Beware the Dream Killers!

I’m a space nerd. 

When I was thirteen I went to Space Academy in Huntsville, AL, (NB Space Camp was just what they called the kiddie camp, for us teens it was Space Academy).  I remember the hope that maybe, just maybe, if an astronaut got sick, they’d call on one of us to take his place.  That didn’t happen. 

What actually happened was stranger:  my bunkmates were huge The Little Mermaid fans and having never seen the movie, I was inducted into the cult of Menken by unending choruses of “Les poissons, les poissons!  I went to get an education about the shuttle and left with the lyrics to Under the Sea.

Space ignites the imagination and some dreams won’t be extinguished easily.  In 2002, I attended NASA’s Aerospace Medicine clerkship.   I’d contend that there is no better way to learn physiology than to learn about a body in an abnormal physical environment.  Puking when you burp?  Moving forward feels like diving?  Face swelling up?  It all makes sense, but only when you really understand how the body works on Earth.

I started to think:  hmmm, maybe I should try to become an astronaut.  After med school, I’d probably need a mechanical engineering degree and start doing triathlons weekly, but it could be done.  I bought the Star Trek concept of “the final frontier.”  I blew off concerns that a Mars trip would be dangerous (psychologically or by radiation).  I wanted to conquer the unexplored, the daunting, the harrowing.

What killed the dream?  The only thing that could kill something that exciting:  the really, really mundane.  Dreams of rocketing into space and exploring distant worlds thrive on the abnormal, the special.  They must remain separate from the dull and the ordinary.  Unfortunately, education makes the unknown known.  Beware learning, for it can kill the special.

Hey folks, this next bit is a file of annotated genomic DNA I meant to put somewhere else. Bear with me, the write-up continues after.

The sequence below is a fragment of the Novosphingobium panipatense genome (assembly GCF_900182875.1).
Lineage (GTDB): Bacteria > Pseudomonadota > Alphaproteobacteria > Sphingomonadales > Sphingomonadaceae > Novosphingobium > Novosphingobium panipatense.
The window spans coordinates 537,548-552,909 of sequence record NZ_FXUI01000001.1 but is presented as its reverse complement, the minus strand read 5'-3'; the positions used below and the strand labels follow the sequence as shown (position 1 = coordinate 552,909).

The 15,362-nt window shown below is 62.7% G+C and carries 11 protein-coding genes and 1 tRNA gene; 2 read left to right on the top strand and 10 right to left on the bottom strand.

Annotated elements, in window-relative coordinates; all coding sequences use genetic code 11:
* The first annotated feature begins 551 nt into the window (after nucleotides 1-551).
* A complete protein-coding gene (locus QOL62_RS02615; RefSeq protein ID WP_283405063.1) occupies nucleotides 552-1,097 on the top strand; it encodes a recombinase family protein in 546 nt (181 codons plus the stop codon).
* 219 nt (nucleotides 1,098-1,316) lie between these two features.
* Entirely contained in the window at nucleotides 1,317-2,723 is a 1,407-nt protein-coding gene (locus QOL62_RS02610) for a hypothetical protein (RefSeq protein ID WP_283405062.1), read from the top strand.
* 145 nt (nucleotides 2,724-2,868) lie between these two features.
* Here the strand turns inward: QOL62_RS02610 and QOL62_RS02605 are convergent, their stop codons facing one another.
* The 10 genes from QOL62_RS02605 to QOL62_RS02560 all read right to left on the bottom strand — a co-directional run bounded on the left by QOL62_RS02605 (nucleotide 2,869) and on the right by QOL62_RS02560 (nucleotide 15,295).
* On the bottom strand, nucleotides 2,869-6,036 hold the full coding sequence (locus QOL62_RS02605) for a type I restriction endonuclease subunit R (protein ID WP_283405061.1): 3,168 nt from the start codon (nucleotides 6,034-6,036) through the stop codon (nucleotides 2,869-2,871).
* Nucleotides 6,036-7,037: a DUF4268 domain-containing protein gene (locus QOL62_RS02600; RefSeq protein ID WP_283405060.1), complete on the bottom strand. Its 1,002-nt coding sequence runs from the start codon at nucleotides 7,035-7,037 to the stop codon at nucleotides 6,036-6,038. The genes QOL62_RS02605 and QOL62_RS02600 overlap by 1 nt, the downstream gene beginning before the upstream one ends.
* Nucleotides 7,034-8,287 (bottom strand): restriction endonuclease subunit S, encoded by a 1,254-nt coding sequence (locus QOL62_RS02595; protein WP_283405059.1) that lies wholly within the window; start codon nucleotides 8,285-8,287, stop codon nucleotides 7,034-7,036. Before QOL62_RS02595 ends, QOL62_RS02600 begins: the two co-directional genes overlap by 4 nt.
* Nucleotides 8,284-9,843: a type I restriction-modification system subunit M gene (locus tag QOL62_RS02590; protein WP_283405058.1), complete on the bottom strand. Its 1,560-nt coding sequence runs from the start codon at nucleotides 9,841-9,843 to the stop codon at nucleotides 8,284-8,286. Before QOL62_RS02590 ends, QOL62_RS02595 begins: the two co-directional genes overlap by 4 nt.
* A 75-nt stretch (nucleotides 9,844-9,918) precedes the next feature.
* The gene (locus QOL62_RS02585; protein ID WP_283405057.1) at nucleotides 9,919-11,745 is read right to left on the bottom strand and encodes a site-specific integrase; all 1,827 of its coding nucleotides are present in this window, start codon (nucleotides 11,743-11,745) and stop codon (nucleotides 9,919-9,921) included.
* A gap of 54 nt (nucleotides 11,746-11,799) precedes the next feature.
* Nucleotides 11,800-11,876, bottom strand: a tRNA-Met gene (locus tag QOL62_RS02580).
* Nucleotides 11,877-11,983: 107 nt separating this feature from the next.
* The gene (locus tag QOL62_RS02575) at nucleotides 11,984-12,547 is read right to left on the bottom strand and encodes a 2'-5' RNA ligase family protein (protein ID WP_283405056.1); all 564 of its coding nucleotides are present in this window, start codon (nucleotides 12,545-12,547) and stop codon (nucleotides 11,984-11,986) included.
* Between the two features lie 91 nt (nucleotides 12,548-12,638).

After a month at NASA, living in space became decidedly not sexy.  For bureaucratic reasons, it is extremely loud, to the point that hearing a co-astronaut (never mind accents and different languages) can be nightmarishly challenging.  In practice, space pharmacology is more DIY than you’d ever expect for pilots of a billion dollar enterprise.  Panel-wiping is a full-time job on the ISS to keep the slime growth in check. And when you’re not up there, being an astronaut sounded decidedly like a job.

They say a little learning is a dangerous thing, and when it came to space, I wish I’d remained ignorant.  God speed, Endeavour.  I hope you get home safely.  I will be watching, just from a distance.

Perfection, anyone? Why not?

We are ambivalent about performance enhancing drugs.  Not just illicit kinds, but even those that reduce sadness, anxiety, or tolerate reality more effectively.  Of course there are those people that are too eager to take medications, classifying every twinge into a disorder that demands a google-able treatment, but by and large, as a psychiatrist, I see the opposite.  People want to be “better,” however that may be defined, while skipping reliance on a therapist or medication.

Skip B, go directly to F.  If only that were possible.

I was interested that this theme is reflected by two recent entries into the neurothriller sci-fi genre—Limitless (the Bradley Cooper movie) and Harmony (the Project Itoh novel, and winner of the PKD 2010 Special Citation).  Both of these works wrestle with a basic question:  to accept or eschew technology that allows for betterment? 

In Limitless, Cooper’s schlub is transformed into the uber-renaissance man through a mind-altering pill.  The movie is that surprisingly rare occurrence when good casting, performance, script and cinematography collaborate to tell a story.  Tension builds though toward the end of the movie:  the character is soooo much cooler on drugs, we don’t want the schlub back.  Faced with this dilemma, what ending to give?  A “just say no to drugs” ending is disappointing, but a “drugs are cool” ending feels morally…what?  Cheating?  Illegal?  Dangerous?  Or just wrong?  I’ll avoid spoiling.